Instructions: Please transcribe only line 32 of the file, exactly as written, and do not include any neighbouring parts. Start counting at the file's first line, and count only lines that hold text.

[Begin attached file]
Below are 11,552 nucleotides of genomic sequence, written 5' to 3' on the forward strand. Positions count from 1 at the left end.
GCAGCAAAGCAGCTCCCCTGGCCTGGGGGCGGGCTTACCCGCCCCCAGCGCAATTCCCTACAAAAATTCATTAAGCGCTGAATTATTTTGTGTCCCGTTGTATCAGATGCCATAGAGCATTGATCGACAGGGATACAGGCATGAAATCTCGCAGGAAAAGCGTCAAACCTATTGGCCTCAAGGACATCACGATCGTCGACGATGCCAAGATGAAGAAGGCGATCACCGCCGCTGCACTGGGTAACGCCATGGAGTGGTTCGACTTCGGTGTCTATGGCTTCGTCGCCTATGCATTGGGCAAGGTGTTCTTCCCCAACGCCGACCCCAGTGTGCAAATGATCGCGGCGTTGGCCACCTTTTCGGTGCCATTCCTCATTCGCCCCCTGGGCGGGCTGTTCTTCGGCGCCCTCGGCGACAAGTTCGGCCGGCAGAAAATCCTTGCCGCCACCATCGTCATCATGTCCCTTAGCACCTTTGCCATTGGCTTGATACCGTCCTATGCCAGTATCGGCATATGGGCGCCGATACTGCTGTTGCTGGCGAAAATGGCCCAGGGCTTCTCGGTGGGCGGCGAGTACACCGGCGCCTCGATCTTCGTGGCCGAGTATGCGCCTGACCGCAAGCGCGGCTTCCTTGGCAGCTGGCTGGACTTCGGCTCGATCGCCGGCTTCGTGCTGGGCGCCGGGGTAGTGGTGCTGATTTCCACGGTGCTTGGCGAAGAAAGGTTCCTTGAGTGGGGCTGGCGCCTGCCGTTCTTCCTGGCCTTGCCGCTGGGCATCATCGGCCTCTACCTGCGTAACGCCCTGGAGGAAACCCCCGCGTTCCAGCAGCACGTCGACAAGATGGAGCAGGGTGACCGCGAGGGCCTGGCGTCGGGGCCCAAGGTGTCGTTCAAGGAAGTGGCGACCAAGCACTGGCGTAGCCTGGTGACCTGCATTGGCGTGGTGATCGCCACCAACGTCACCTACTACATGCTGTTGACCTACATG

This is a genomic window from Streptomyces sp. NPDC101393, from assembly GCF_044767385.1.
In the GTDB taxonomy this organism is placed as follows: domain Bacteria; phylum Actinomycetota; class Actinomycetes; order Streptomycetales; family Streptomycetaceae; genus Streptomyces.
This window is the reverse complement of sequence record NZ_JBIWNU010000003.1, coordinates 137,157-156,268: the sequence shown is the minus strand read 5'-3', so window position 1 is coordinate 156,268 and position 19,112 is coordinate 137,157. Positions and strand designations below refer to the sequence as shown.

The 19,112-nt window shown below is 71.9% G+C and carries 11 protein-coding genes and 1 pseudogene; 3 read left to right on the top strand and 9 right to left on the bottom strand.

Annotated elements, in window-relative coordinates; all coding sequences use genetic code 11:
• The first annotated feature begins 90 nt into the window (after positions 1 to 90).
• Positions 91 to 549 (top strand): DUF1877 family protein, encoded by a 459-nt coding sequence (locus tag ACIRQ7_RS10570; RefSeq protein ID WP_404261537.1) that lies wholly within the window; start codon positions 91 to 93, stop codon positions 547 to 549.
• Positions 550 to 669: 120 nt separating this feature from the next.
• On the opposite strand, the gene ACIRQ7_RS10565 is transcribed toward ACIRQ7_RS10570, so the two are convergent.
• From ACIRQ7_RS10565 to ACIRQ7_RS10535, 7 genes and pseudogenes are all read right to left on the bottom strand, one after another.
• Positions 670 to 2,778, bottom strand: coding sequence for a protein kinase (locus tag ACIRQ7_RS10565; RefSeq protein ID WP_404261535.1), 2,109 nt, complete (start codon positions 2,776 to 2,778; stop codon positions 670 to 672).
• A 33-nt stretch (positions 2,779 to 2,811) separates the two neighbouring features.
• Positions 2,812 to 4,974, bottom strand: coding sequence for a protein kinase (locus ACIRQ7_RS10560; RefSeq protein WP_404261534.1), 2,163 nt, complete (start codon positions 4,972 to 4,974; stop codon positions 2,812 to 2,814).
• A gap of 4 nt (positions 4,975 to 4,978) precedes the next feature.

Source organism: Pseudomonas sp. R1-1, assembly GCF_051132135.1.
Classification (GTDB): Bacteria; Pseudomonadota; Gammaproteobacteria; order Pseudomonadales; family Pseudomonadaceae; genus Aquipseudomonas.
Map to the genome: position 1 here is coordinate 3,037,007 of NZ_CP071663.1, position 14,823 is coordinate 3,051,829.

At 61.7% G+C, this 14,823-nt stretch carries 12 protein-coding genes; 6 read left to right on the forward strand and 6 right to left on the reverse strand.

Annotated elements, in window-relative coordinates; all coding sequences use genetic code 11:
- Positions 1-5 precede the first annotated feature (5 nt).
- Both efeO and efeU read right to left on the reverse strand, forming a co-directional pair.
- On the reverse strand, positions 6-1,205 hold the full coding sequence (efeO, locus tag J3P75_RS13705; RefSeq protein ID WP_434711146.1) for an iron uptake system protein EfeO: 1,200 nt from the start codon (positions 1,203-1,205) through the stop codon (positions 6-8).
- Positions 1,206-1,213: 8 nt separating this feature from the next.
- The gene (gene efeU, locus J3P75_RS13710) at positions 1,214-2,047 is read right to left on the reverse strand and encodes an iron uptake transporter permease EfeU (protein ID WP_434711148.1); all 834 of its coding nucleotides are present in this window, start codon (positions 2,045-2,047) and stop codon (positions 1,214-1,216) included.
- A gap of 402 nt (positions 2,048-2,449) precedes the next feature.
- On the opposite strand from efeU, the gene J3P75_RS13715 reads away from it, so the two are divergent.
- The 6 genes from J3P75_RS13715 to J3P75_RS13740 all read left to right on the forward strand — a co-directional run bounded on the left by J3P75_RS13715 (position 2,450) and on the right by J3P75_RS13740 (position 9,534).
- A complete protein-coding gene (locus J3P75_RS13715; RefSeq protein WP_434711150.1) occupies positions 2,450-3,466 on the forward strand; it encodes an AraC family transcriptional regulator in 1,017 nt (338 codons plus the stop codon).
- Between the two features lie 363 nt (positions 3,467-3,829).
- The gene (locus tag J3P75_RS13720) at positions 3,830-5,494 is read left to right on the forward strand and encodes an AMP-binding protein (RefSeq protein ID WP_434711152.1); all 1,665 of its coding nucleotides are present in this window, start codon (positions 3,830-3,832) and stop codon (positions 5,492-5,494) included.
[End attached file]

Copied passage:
- The gene (locus tag J3P75_RS13720) at positions 3,830-5,494 is read left to right on the forward strand and encodes an AMP-binding protein (RefSeq protein ID WP_434711152.1); all 1,665 of its coding nucleotides are present in this window, start codon (positions 3,830-3,832) and stop codon (positions 5,492-5,494) included.